Ben Shapiro, Candace Owens and ‘conservative’ foreign policy

2023 is a very different place for non-interventionists on the Right.

The recent public war between Ben Shapiro and Candace Owens revealed more than just the Daily Wire pundits’ views on the Israel-Palestine conflict, it also highlighted the current divide on the Right regarding foreign policy.

Broadly, Shapiro supports most of what Israel is doing militarily in Gaza despite the many civilian casualties, and Owens has opposed it.

When Shapiro was asked about Owens’ stance recently, he dismissed her as “disgraceful.”

Owens responded during an interview with Tucker Carlson that she viewed herself as “America First,” implying that perhaps the United States’ interests should come before other countries’, including Israel’s.

While both of these positions exist on the Right, they stand in stark contrast.

Human Events’ Jack Posobiec put it well, saying, “I don’t necessarily think that Candace has come down and said she opposes the idea of going after Hamas, or if she’s pro October 7 and the attacks on the kibbutzes. I think what we really have here is this is a fault line for a lot of people on the Right that comes down to more of that ‘America First’ vs. heavy American interventionism. Some people would say ‘neoconservative’ type of stripe that exists on the Right in American today. In American conservatism.”

During the Iraq war, the small minority of non-interventionist conservatives and libertarians were almost completely ignored. The biggest names among these few were Pat Buchanan and the late Robert Novak, but even their name IDs could not withstand the post-9/11 fury of Americans, which was eventually channeled into invading Iraq in 2003.

But even though Buchanan, Novak and lesser known names at the time (including Ron Paul) were fairly powerless, the neoconservative establishment sought to banish them ever further in 2003 through a long National Review essay titled ‘Unpatriotic Conservatives’ written by George W. Bush speechwriter David Frum. Frum was also the author of Bush’s ‘axis of evil’ line in his 2002 State of the Union address, referring to Iraq, Iran and North Korea.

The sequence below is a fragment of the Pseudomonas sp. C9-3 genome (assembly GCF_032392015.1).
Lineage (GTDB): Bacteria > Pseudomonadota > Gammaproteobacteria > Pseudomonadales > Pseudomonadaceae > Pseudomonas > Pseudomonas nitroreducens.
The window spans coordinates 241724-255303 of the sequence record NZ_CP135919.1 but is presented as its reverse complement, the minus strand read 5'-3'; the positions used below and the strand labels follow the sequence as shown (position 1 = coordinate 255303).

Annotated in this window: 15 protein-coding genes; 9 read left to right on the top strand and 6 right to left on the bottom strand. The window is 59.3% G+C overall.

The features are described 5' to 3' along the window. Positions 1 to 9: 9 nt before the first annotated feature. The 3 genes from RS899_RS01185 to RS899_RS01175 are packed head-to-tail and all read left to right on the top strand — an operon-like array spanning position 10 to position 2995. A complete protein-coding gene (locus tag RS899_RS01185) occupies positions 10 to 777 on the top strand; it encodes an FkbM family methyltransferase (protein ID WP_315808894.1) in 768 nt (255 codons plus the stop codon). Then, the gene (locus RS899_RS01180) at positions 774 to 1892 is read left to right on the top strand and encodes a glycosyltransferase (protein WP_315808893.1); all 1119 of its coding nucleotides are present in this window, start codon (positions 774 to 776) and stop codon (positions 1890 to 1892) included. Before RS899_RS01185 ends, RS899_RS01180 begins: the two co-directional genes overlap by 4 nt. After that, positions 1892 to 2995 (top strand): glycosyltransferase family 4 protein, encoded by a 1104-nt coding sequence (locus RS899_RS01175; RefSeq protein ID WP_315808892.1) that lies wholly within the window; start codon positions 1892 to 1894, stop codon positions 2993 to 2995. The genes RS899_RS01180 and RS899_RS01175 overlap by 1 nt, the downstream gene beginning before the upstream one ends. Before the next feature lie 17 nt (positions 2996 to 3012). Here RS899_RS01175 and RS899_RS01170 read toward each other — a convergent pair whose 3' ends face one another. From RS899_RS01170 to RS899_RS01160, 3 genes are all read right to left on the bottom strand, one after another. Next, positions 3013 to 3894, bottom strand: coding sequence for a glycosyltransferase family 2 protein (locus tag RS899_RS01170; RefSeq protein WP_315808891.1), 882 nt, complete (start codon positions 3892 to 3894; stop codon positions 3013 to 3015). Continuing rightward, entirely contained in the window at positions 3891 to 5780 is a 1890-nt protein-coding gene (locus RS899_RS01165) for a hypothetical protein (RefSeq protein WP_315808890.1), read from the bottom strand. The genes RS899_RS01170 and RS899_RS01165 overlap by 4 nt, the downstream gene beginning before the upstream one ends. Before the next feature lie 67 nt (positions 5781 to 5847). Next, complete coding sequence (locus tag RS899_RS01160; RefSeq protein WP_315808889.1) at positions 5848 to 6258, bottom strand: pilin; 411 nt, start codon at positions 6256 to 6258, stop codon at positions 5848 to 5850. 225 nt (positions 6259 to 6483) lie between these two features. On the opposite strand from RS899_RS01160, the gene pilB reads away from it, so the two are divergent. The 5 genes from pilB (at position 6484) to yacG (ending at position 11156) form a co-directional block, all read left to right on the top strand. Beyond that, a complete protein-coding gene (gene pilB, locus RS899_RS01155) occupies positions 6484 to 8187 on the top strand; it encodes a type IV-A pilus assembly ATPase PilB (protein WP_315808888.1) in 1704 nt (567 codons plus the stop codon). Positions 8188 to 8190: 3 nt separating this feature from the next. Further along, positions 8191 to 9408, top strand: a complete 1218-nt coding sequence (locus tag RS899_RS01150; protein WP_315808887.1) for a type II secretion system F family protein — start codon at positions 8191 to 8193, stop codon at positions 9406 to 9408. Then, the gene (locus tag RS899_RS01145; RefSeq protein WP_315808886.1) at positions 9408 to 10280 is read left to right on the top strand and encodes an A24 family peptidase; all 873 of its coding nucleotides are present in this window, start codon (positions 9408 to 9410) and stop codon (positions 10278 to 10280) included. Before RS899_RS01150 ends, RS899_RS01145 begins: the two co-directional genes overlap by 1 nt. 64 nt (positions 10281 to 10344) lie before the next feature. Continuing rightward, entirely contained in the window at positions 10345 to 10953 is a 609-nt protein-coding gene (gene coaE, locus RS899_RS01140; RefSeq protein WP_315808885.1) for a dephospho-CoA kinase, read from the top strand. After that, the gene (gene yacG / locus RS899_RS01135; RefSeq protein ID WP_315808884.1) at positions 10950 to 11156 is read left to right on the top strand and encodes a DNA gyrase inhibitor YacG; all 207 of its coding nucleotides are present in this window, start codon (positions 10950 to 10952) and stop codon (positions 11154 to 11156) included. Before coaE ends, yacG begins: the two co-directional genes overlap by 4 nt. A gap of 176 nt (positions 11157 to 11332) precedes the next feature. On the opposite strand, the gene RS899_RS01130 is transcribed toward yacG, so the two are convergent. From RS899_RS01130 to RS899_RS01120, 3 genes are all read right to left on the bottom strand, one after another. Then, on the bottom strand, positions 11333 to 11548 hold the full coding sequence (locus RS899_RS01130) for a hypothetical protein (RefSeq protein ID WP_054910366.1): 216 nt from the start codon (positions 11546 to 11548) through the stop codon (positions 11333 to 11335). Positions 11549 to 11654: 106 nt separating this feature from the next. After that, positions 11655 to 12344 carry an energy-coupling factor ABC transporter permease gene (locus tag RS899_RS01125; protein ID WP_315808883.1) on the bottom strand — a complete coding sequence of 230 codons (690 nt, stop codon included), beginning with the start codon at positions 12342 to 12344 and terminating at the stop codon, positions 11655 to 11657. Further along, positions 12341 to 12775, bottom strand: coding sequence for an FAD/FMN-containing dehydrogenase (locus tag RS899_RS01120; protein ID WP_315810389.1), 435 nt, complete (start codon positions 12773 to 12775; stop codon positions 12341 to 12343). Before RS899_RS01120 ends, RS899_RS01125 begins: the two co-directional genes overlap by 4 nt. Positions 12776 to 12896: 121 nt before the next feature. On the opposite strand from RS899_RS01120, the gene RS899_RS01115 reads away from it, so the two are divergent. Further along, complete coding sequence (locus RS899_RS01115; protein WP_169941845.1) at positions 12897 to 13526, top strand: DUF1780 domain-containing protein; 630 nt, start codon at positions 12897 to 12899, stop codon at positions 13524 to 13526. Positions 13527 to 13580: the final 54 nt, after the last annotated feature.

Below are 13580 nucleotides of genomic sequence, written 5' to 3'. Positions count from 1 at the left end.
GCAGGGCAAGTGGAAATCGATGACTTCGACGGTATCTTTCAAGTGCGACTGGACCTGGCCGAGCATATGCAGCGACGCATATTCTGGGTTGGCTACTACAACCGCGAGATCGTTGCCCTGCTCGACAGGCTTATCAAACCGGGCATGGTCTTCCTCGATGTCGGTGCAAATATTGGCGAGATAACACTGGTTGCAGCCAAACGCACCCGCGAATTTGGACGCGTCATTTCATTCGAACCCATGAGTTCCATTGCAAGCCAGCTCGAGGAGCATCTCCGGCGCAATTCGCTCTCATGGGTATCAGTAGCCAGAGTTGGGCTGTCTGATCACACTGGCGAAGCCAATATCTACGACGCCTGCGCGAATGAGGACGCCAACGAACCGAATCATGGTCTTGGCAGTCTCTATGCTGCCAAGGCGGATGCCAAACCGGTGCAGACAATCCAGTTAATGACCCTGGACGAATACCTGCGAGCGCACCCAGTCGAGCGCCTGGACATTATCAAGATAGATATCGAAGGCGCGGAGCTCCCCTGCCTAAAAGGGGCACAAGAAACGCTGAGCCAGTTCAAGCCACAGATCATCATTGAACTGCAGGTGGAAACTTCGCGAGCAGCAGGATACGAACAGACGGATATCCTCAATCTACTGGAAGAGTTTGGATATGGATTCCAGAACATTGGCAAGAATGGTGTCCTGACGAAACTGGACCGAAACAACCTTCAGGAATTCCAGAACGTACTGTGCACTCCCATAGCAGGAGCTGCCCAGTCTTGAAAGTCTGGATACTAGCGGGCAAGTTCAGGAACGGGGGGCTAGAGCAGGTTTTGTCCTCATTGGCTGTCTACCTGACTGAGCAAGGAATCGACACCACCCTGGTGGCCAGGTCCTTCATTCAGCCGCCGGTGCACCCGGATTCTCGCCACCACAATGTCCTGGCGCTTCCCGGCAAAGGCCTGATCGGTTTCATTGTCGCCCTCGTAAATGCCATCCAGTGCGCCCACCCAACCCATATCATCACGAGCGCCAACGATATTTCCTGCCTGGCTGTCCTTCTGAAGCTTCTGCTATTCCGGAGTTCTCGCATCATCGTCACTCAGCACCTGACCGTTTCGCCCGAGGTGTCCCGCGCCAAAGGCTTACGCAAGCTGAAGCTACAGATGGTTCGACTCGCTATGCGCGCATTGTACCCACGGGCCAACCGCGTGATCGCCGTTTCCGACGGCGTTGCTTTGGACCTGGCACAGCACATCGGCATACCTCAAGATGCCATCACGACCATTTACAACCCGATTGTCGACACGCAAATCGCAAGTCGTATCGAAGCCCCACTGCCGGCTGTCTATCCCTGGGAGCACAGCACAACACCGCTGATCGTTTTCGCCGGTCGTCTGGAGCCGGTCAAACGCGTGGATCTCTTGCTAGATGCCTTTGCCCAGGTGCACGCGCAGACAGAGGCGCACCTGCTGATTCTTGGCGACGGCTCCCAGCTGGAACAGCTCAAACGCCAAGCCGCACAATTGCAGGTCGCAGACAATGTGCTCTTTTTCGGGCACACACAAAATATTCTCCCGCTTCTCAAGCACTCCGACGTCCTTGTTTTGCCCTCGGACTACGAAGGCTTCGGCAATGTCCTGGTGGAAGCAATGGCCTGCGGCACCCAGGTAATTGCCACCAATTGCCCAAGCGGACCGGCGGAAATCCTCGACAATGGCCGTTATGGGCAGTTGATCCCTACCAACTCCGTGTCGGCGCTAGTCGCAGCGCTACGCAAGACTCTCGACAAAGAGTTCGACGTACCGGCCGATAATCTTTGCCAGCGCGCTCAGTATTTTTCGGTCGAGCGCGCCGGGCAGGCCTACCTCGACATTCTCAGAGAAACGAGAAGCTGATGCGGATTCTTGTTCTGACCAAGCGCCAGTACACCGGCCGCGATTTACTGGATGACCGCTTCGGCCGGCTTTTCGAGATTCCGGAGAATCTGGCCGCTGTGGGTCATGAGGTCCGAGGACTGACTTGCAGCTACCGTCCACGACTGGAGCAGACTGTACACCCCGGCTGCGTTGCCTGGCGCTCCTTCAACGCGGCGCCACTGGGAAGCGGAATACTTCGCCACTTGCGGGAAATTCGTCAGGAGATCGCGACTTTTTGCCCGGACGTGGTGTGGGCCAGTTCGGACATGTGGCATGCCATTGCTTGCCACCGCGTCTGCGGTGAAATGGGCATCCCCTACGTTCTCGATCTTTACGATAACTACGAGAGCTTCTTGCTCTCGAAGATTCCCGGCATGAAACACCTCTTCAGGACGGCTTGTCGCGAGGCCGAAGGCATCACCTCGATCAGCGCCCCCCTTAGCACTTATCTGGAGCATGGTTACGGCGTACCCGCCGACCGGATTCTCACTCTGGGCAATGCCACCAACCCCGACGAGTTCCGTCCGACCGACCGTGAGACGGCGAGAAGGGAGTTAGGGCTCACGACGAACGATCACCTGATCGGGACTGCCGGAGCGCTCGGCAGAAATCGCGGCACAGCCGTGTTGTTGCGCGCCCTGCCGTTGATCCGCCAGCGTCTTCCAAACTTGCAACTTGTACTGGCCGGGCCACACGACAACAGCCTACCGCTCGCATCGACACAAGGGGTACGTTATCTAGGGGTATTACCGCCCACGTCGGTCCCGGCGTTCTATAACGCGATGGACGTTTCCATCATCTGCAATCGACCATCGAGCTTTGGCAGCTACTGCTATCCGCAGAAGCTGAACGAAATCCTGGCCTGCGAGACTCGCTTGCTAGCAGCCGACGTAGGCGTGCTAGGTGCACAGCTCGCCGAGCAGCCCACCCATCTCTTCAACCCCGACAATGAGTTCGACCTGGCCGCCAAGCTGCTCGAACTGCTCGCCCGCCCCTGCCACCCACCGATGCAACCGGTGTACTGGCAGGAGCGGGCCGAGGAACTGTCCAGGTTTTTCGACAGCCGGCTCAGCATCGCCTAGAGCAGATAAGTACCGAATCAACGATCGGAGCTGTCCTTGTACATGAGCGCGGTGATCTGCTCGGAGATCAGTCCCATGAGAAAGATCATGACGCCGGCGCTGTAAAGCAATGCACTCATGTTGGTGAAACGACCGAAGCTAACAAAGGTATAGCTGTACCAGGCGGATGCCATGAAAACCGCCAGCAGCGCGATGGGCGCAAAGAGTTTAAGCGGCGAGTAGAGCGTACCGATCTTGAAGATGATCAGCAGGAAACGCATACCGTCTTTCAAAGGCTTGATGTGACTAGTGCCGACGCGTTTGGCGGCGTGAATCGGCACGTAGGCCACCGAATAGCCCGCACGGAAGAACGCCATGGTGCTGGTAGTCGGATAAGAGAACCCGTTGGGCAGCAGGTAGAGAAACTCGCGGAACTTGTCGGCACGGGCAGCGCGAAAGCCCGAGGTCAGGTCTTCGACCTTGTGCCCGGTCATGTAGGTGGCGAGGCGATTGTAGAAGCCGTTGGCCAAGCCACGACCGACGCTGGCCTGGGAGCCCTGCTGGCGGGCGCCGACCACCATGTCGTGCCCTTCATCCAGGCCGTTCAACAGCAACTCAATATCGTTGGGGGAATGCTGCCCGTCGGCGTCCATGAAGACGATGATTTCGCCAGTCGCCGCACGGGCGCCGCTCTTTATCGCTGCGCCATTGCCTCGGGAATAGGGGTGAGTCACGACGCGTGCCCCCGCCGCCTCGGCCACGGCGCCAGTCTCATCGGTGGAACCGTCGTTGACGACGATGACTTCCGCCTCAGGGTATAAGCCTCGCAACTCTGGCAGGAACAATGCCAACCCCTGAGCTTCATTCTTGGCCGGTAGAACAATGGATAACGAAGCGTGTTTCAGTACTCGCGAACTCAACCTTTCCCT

Frum finished his essay with a declaration from the conservative movement that he apparently assumed he represented, “War is a great clarifier… In a time of danger, they have turned their backs on their country. Now we turn our backs on them.”

Got it? If you were against war and on the Right, you were excommunicated from the conservative movement. There was no room for you.

Canceled.

The neocons sure as hell weren’t going to try to actually debate any anti-war conservatives, now were they? Most Americans didn’t even know such creatures existed. That was the whole idea.

But we are no longer in 2003.

The most popular conservative pundit in America right now is Tucker Carlson who essentially holds the same views as Candace Owens in both the US staying out of the Israel conflict and also not sending aid and arms to Ukraine to intervene in their war with Russia.

Neither of these figures is being shouted into submission for holding those views— because no one has the ability to do this anymore. 

When Shapiro appeared to attempt this with Owens by dismissing her as merely “disgraceful,” that was the same neoconservative tactic that has been used for two decades to squelch antiwar views. He made his comments at a private event that was recorded and the video was leaked, but this was still his response to her position.

So what is a conservative foreign policy in 2023? There is still neoconservatism – advocating forever wars in the name of American hegemony – that has never really been ‘conservative’ in any conventional sense. Or as columnist George Will once described this group, “The most magnificently misnamed neoconservatives are the most radical people in this town.”

Yet now, there is also now an actual debate on the Right in which some of the most right-leaning leaders and pundits label themselves ‘America First,’ as Owens has, and find themselves on the polar opposite side of the once dominant neoconservatives.

Carlson was doing more than just allowing Owens a chance to rebut Shapiro—he was making a statement that rightwing non-interventionism was not going away even in this tense moment, and hawks’ old method of name-calling their opponents into obscurity just isn’t going to happen anymore.

Those days are over.

Or in other words, ‘nice try, Ben.’

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Jack Hunter
Jack Hunterhttp://LibertyTree.com
Jack Hunter is a freelance writer, the co-author of Sen. Rand Paul’s 2011 book ‘The Tea Party Goes to Washington’ and the former politics editor for Rare.us.